“My research findings primarily reinforce that the poor state of affairs in Nigeria is the consequence of the quality of politics at play. Politics is at the heart of everything any society can or will become. The essential process of democracy is not complete without politics,” the 2019 Nigerian Presidential candidate said.
In her study, she established primarily that in a democratic system, “there are three triangular pillars which determine the kind of outcomes that politics will produce for the people.
Explaining the concept, the former World Bank vice president said, “On the right angle or demand side of the triangle is the electorate; on the left or supply side is the politicians, political class and parties; and at the top is the regulatory – constitutional, legal, electoral and institutional context within which the politics happen.”
According to her, these tripod pillars create an interconnecting network of actions that determine the outcomes of every political system.
“Every pillar or angle of the triangle must function effectively and concurrently with the other two to enable the right quality of politics that will deliver strong economic performance for a people.
“In evaluating the outcome of politics in Nigeria and Africa, my study established that the quality of the electorate, quality of political class and quality and lack of independence and capacity of political institutions constitute a structural and systemic problem for democracy and must therefore be fixed by citizens,” Ezekwesili said.
She also said, “The research found that Nigeria is ridden with politicians without competing ideas of how to solve the problems of citizens, who lack a culture of public service and subordinate the common good to their personal and narrow interests.
“The constitutional, legal, institutional and regulatory environment is compromised by the political class to more frequently act without independence, fairness and adherence to the rule of law. The political space is thus completely monopolised by the supply side of governance, that is the political class, thereby causing political, economic and social stagnation for the nation and people.
“Currently in our politics, voters generally lack the level of influence necessary to compel the right political processes and good outcomes that serve the good of all in society.
“The bright prospect is that evidence from the #FixPolitics research shows that citizens are the only angle of the triangle that can act and propel systemic change by collectively and decisively acting for their common good.”
To alter the status quo, Ezekwesili said only the electorate “have the incentive to correct the abnormality in a political system.”
She added, “It is the collective effort of citizens that can change the quality of political class and compel the kind of constitutional and electoral changes required to achieve good governance.”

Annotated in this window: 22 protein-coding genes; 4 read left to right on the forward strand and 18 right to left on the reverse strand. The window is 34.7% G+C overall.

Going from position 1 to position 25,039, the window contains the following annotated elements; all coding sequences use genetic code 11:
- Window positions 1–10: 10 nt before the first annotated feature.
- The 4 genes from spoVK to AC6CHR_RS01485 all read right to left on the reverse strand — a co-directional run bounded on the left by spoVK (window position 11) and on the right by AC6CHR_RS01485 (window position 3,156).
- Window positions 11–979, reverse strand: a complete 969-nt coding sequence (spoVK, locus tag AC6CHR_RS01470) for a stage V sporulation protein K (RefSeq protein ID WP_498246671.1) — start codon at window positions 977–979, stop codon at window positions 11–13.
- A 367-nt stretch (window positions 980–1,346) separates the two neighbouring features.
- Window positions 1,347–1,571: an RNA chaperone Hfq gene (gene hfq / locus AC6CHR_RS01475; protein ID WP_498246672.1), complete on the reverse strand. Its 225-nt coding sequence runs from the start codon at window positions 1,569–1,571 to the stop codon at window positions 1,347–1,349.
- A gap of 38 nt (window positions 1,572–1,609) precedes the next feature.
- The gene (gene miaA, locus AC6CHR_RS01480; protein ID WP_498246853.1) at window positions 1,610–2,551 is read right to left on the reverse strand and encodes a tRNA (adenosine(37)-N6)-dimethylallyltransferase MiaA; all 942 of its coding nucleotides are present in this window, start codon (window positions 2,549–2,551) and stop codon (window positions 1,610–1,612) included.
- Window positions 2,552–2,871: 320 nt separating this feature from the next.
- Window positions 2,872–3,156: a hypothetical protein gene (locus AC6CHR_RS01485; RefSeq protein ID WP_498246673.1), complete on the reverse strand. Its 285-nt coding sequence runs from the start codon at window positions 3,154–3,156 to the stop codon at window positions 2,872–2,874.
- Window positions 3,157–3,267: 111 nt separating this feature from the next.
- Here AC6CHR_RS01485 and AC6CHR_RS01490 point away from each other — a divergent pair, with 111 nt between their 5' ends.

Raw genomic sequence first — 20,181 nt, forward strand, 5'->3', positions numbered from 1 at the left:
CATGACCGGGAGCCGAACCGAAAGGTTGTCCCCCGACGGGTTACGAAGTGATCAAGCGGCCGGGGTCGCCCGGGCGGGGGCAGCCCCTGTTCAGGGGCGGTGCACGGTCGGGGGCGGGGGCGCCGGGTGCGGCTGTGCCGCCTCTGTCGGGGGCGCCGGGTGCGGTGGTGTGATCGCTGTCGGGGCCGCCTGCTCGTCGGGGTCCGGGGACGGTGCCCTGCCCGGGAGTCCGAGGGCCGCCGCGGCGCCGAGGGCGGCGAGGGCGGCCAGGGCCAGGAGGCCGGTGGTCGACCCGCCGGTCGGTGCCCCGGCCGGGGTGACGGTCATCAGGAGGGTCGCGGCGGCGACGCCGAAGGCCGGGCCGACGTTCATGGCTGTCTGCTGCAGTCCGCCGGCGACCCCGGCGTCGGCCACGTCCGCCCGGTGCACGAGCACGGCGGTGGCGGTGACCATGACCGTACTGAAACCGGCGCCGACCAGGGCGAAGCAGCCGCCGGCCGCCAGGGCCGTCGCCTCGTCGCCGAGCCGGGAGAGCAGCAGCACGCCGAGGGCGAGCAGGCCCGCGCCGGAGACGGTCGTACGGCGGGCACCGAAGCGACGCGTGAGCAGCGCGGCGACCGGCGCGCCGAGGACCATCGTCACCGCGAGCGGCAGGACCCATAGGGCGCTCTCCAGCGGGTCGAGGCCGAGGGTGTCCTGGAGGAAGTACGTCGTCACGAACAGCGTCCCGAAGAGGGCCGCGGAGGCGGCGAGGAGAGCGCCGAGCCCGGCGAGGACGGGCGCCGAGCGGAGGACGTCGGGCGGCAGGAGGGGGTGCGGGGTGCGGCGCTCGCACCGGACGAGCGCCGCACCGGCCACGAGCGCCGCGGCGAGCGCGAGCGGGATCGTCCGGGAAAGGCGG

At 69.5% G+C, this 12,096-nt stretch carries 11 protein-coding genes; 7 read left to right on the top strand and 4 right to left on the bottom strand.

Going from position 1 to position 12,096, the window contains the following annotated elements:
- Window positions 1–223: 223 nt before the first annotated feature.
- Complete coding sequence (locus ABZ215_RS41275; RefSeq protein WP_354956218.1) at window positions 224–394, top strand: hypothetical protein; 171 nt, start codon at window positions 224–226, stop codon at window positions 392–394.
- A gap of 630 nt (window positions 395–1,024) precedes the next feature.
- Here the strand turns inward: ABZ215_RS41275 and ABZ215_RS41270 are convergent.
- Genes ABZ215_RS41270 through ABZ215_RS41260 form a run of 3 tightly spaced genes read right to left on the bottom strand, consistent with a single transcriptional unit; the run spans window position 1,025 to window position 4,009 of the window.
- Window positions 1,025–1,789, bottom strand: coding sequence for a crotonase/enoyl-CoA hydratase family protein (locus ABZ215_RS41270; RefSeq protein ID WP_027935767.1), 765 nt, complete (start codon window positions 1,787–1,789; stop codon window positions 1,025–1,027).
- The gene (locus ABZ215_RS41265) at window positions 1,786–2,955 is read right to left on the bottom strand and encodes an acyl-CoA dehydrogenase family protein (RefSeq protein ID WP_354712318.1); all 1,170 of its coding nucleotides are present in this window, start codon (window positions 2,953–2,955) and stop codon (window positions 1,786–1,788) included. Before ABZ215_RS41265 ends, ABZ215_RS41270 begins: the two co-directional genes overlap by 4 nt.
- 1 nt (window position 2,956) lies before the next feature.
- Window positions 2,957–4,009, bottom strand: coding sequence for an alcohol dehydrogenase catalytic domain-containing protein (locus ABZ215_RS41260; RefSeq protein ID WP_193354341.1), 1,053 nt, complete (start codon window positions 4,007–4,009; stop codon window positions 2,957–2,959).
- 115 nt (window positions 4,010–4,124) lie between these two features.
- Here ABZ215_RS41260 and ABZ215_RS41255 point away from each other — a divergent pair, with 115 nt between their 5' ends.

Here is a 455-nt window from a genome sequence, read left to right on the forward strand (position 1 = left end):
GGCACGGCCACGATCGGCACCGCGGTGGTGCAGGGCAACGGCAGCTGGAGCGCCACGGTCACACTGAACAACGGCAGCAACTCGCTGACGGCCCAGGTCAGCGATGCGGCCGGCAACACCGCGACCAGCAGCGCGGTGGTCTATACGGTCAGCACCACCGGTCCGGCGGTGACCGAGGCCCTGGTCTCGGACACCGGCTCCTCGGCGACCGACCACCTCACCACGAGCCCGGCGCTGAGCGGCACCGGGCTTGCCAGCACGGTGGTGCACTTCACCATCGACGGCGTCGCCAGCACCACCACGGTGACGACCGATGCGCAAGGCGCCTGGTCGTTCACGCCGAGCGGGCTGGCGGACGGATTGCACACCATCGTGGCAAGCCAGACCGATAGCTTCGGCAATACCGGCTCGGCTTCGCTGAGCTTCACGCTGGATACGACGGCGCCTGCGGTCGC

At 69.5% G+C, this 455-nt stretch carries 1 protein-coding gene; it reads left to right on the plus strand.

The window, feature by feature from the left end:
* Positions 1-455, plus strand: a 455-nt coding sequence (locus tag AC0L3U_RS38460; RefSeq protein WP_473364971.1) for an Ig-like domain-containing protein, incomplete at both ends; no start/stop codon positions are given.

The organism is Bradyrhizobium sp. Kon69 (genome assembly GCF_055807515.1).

Delivering a keynote address, former President Felipe Calderon of Mexico said there was an enormous gap between the interests of the citizens and that of the politicians, which he saw as a major problem to a democratic setting.
“To fix politics in Nigeria, the citizens and the politicians must work together and represent the same in practical life,” he said.
Calderon further said that “citizens must change their perception of politics and political participation rather than holding to a view that politics is for corrupt and dishonest people.”
According to him, corrupt people are quite the opposite of what politics stands. “To fix politics is what happens when the people participate and take responsibility to provide political participation with ethical sense and ethical parameters,” Calderon added.
In a goodwill message, former President of Malawi, Dr. Joyce Banda, said politics should be seen as an inclusive love affair and if institutionally implemented, “Africa will witness a great change in its democratic system.”
While dissecting the dynamics of democracy, three intergenerational panels with discussants like Prof. Atahiru Jega, Prof. Chukwuma Soludo, Pastor Tunde Bakare, Aisha Yesufu, Iyinoluwa Aboyeji, Jude Abaga(also known as M.I Abaga), Cynthia Mbamalu, Yemi Adamolekun, Samson Itodo, among others, agreed that there was an emerging consensus to fix politics in Nigeria as the status quo was untenable and unsustainable.
Speakers like Dr. Hakeem Baba-Ahmed, Ayo Sogunro, Ndi Kato, Adewunmi Emoruwa, and Dr. Usman Bugaje highlighted that “there is a need for young people and women to fully engage in partisan politics, create platforms for political engagement, use politics as a tool for framing a shared vision based on a new dominant value orientation of public service, connect the elite with the grassroots and mobilise the Nigerian public to mount pressure on the legislature for the right constitutional and electoral changes.”